While picking at random isn’t advisable for those who don’t want to throw away money, sometimes it’s good to come at investment from a personal angle. Dampier adds: “If you want to select shares yourself, you can look at companies with products or services that you use, that you like or are familiar with – sometimes you can wind up being ahead of the professionals.”
But are you putting your money at risk by investing in equities? While there are ways of minimising risk, investors cannot lose sight of the fact that no investment is risk-free. Jane Holligan, spokesperson for mutual fund provider Alliance Trust, says: “Novice investors should always assess their objectives against the risk they are prepared to take. Some types of investment carry more risk, for example, shares are much riskier than government bonds.
“Cautious investors who are prepared to sacrifice some potential investment return generally seek to moderate any risk by investing across a range of sectors, so when shares in one do less well, shares in other, better-performing sectors balance the risk across the individual’s combined investment.”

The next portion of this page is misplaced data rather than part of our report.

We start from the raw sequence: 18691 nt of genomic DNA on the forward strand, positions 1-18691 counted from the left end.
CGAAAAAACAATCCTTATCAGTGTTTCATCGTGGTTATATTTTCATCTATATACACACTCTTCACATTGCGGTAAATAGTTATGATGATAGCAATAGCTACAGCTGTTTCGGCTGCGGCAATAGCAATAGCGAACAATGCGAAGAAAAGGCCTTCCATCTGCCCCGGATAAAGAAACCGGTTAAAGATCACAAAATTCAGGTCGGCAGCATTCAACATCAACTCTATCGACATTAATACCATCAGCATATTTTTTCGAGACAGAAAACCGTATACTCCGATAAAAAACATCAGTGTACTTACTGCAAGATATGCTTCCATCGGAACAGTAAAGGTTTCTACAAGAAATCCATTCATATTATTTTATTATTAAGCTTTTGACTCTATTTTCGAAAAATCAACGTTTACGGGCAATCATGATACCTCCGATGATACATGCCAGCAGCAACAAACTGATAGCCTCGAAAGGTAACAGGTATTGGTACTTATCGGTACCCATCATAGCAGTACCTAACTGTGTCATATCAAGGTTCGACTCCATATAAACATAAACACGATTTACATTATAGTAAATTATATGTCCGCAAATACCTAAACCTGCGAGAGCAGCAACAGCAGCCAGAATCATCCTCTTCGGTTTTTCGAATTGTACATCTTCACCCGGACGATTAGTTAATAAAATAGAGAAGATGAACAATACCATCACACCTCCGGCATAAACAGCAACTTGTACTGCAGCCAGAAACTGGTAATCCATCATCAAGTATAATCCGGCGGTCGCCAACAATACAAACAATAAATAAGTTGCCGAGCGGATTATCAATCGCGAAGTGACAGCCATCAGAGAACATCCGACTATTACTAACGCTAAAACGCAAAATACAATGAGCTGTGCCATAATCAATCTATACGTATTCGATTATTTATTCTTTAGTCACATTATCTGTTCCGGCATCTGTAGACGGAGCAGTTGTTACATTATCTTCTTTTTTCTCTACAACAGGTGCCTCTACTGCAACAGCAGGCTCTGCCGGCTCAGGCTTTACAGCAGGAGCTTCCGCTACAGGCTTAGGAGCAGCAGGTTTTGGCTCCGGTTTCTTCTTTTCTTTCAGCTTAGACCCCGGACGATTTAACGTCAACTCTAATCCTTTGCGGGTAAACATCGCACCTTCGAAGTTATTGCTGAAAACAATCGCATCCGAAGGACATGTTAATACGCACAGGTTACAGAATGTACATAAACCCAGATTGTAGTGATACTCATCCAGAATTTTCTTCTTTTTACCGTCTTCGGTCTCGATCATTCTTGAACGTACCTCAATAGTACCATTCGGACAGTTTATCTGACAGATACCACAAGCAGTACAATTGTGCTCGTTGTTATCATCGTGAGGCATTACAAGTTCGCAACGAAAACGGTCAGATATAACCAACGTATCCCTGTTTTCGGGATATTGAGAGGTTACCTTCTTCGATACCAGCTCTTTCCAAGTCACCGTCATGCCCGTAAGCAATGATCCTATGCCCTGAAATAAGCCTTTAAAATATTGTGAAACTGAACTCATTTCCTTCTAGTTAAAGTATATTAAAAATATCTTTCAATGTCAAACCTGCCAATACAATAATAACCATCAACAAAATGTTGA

For those who are averse to having direct contact with the stock market, investing in funds is a sound option. A fund can allow you to spread your money across a number of different companies, sectors and perhaps even types of investment depending on the fund in question.
Holligan explains: “You can invest in funds that spread their investments, for instance across different asset classes, regions and sectors. Some of these are investment trusts, open-ended investment companies (OEICs), unit trusts, gilts or tracker shares such as Exchange Traded Funds (ETFs). All of these instruments give you exposure to more than one underlying company and are therefore generally less risky than investing directly in a single company. These funds can specialise in single sectors or kinds of companies, so you would have to find out how widely each company or fund diversifies its investments.”
Counting the cost
Investing, both in equities and funds, doesn’t come for free. Each time you buy shares you are required to pay Stamp Duty of 0.5% on the amount invested, and a separate fee for carrying out the trade, which varies depending on the kind of sharedealing or brokerage service you use.